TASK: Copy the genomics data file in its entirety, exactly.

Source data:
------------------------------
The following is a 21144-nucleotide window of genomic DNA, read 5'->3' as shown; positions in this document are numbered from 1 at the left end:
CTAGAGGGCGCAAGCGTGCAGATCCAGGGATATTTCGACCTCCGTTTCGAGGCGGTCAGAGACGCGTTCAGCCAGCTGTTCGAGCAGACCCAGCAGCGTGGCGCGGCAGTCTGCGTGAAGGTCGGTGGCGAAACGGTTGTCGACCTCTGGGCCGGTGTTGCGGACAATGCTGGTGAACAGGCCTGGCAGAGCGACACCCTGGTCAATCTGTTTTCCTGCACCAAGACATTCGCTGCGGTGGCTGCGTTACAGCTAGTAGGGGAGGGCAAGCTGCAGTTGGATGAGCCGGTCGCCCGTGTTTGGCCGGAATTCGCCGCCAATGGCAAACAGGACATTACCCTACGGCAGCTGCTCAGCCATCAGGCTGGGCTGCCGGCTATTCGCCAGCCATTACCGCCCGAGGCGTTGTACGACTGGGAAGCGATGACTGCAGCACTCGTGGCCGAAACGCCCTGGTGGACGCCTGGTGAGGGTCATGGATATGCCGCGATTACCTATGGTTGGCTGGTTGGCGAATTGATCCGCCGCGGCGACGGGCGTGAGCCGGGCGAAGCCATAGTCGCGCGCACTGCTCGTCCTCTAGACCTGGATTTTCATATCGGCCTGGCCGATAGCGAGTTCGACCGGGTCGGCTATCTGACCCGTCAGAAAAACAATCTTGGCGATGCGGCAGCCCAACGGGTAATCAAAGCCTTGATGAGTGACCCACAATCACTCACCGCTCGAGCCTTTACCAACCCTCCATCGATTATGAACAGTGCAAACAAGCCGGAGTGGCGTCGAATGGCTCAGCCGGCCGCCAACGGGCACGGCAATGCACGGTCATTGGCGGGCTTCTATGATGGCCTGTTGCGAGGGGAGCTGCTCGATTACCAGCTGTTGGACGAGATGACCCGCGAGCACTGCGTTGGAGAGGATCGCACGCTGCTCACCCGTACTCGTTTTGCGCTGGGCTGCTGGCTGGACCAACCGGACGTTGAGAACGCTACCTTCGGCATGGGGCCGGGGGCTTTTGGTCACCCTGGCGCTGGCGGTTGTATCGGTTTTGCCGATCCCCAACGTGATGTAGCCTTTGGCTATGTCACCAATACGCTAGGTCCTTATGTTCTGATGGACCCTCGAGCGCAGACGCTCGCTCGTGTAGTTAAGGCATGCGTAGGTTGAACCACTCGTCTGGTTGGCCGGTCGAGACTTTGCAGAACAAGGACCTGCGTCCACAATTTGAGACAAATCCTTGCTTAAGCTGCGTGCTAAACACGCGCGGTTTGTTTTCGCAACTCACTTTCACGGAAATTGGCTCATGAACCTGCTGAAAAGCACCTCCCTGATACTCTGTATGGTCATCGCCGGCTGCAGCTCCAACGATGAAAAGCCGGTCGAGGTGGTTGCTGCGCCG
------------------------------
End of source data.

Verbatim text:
The following is a 21144-nucleotide window of genomic DNA, read 5'->3' as shown; positions in this document are numbered from 1 at the left end:
CTAGAGGGCGCAAGCGTGCAGATCCAGGGATATTTCGACCTCCGTTTCGAGGCGGTCAGAGACGCGTTCAGCCAGCTGTTCGAGCAGACCCAGCAGCGTGGCGCGGCAGTCTGCGTGAAGGTCGGTGGCGAAACGGTTGTCGACCTCTGGGCCGGTGTTGCGGACAATGCTGGTGAACAGGCCTGGCAGAGCGACACCCTGGTCAATCTGTTTTCCTGCACCAAGACATTCGCTGCGGTGGCTGCGTTACAGCTAGTAGGGGAGGGCAAGCTGCAGTTGGATGAGCCGGTCGCCCGTGTTTGGCCGGAATTCGCCGCCAATGGCAAACAGGACATTACCCTACGGCAGCTGCTCAGCCATCAGGCTGGGCTGCCGGCTATTCGCCAGCCATTACCGCCCGAGGCGTTGTACGACTGGGAAGCGATGACTGCAGCACTCGTGGCCGAAACGCCCTGGTGGACGCCTGGTGAGGGTCATGGATATGCCGCGATTACCTATGGTTGGCTGGTTGGCGAATTGATCCGCCGCGGCGACGGGCGTGAGCCGGGCGAAGCCATAGTCGCGCGCACTGCTCGTCCTCTAGACCTGGATTTTCATATCGGCCTGGCCGATAGCGAGTTCGACCGGGTCGGCTATCTGACCCGTCAGAAAAACAATCTTGGCGATGCGGCAGCCCAACGGGTAATCAAAGCCTTGATGAGTGACCCACAATCACTCACCGCTCGAGCCTTTACCAACCCTCCATCGATTATGAACAGTGCAAACAAGCCGGAGTGGCGTCGAATGGCTCAGCCGGCCGCCAACGGGCACGGCAATGCACGGTCATTGGCGGGCTTCTATGATGGCCTGTTGCGAGGGGAGCTGCTCGATTACCAGCTGTTGGACGAGATGACCCGCGAGCACTGCGTTGGAGAGGATCGCACGCTGCTCACCCGTACTCGTTTTGCGCTGGGCTGCTGGCTGGACCAACCGGACGTTGAGAACGCTACCTTCGGCATGGGGCCGGGGGCTTTTGGTCACCCTGGCGCTGGCGGTTGTATCGGTTTTGCCGATCCCCAACGTGATGTAGCCTTTGGCTATGTCACCAATACGCTAGGTCCTTATGTTCTGATGGACCCTCGAGCGCAGACGCTCGCTCGTGTAGTTAAGGCATGCGTAGGTTGAACCACTCGTCTGGTTGGCCGGTCGAGACTTTGCAGAACAAGGACCTGCGTCCACAATTTGAGACAAATCCTTGCTTAAGCTGCGTGCTAAACACGCGCGGTTTGTTTTCGCAACTCACTTTCACGGAAATTGGCTCATGAACCTGCTGAAAAGCACCTCCCTGATACTCTGTATGGTCATCGCCGGCTGCAGCTCCAACGATGAAAAGCCGGTCGAGGTGGTTGCTGCGCCG